Increased attacks on operational technology, Fortinet report

For organizations to respond more efficiently to rapid market developments, digital transformation efforts should be expanded to all corners of the distributed network.  Additionally, in order to increase efficiency in sectors such as manufacturing plants, production and power supply, or interconnected transport systems, operational technology (OT) environments are being connected to Outside world for the first time.

This trend brings great benefits to organizations, enabling tools such as remote monitoring and real-time response to changes. But integration with IT devices also exposes OT systems to threats against which they might not be prepared to defend themselves. The insulation that protected the OT systems from hackers and malware no longer exists in many organizations. For this reason, the cybercriminals are increasingly aiming at OT systems to steal confidential or commercial information, disrupt operations, or even commit cyber-terrorism acts against critical infrastructure.

In a recent survey of OT leaders, 77 percent of respondents mentioned that they had experienced a malware intrusion over the past year and half experienced between three and ten intrusions. The frequency and nature of these is worrisome: respondents reported events that impacted productivity (43 percent), income (36 percent), brand recognition (30 percent), data loss (28 percent), and even security Physics (23 percent).

Report of security trends of Operational Technology 2019 To better understand the security status of the systems OT, Fortinet has recently published a research report that examines the trends of security on the networks OT. Fortinet’s 2019 Operational Technology Security Trends Report analyzed data collected from millions of Fortinet devices to perceive the status of cybersecurity in the SCADA industrial system and other control systems Industrial. Our analysis discovered many attacks on OT systems that seem to point to older devices running unpatched software, indicating that OT networks are being attacked more and more through old threats that are no longer effective against IT Networks.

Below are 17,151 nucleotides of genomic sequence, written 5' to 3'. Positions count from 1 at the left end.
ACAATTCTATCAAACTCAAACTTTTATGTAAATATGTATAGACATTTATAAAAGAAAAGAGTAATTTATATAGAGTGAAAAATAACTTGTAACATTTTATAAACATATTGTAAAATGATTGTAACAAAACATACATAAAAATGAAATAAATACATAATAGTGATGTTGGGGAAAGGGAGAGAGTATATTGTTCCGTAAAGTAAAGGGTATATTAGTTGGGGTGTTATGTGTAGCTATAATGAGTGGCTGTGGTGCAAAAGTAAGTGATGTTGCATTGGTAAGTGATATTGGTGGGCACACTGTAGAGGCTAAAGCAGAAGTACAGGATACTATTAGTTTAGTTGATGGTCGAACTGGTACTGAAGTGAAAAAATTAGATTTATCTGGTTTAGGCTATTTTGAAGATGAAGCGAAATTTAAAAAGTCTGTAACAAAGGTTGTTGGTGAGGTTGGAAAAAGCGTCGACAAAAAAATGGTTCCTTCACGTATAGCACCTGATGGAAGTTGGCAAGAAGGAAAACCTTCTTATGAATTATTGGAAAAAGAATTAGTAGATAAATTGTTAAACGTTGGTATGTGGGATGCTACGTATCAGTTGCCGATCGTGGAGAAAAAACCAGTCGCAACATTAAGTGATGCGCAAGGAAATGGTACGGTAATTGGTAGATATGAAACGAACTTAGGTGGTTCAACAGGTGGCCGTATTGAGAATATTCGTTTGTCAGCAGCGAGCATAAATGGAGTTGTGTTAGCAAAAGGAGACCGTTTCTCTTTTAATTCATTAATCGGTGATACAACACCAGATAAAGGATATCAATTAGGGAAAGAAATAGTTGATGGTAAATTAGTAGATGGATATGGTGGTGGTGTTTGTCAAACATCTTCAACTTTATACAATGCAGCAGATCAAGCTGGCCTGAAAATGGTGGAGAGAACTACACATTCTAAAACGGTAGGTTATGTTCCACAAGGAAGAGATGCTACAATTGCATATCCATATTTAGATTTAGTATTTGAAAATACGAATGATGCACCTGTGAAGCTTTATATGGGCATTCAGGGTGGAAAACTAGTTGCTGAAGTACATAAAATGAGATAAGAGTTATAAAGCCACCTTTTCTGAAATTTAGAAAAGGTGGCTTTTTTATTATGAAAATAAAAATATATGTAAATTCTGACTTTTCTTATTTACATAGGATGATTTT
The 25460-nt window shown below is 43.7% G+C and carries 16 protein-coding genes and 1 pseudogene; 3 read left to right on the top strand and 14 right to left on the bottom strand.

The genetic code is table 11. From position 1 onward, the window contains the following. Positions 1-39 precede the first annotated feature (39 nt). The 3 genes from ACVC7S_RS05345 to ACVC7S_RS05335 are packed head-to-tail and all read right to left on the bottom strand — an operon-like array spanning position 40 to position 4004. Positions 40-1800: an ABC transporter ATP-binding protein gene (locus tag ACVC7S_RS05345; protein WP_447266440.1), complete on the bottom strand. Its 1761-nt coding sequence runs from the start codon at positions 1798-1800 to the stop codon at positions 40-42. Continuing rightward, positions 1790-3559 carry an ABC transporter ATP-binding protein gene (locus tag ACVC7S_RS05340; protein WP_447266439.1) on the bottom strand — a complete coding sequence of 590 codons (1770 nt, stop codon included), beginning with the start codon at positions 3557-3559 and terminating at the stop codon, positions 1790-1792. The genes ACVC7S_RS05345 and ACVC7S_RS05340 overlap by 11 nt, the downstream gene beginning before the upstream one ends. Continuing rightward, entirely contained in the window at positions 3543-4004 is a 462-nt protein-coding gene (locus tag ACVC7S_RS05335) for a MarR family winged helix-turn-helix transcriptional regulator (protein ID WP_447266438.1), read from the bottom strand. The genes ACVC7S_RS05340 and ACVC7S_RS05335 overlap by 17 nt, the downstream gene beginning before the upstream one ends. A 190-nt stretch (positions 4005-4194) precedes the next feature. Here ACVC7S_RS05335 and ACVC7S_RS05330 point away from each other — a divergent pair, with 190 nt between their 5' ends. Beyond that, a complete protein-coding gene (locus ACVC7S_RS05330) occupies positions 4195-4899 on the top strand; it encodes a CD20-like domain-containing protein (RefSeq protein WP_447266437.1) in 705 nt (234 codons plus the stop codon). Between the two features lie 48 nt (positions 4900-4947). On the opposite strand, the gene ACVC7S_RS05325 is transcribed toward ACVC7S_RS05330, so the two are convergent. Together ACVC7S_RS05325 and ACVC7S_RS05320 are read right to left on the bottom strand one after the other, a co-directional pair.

In addition to computer attacks on unpatched or non-updated OT devices, many threats take advantage of the complexity caused by the lack of protocol standardization and a reliable strategy, something that seems to be constant in many environments OT. This trend is not limited to specific places or sectors, hackers who target the OT environments clearly do not discriminate according to industry or geography, as each vertical and region experienced a significant increase in attacks.

Increased attacks directed at OT 

The cybercriminals attack the devices by addressing the wide variety of existing OT protocols. While IT systems have been standardized by TCP/IP, OT systems use a wide range of protocols, many of which are specific to operation, industries and geographies. This can create a big challenge because security administrators have to create disparate systems to protect their environment.

Several of OT’s attacks over the past decade have achieved great repercussions such as Stuxnet, Havex, BlackEnergy and Industroyer. Recently, Triton/Trisis addressed the security instrumented systems (SIS) controllers. This attack is especially alarming because, in many cases, it is the first cyber-physical attack on OT systems. And given the fact that this malware is aimed at a security system, the result of such an attack could be much worse, potentially destroying machinery and threatening lives.


Fortinet’s 2019 Operational Technology Security Trends report shows that the risks associated with IT/OT convergence are real and they must be addressed as a priority for any organization that has started to connect their industrial systems with their IT networks.

Cybercriminals can extract the maximum value from each threat they make by continuing to exploit unprotected systems and the vulnerability of networks and technology, both with older and newer technologies. They will also continue to exploit slower replacement cycles and legacy technologies that will likely be maintained for several years.  The best way to counteract this new reality is by adopting and implementing a comprehensive, strategic security approach that simplifies the solution and engages IT and OT experts across the organization.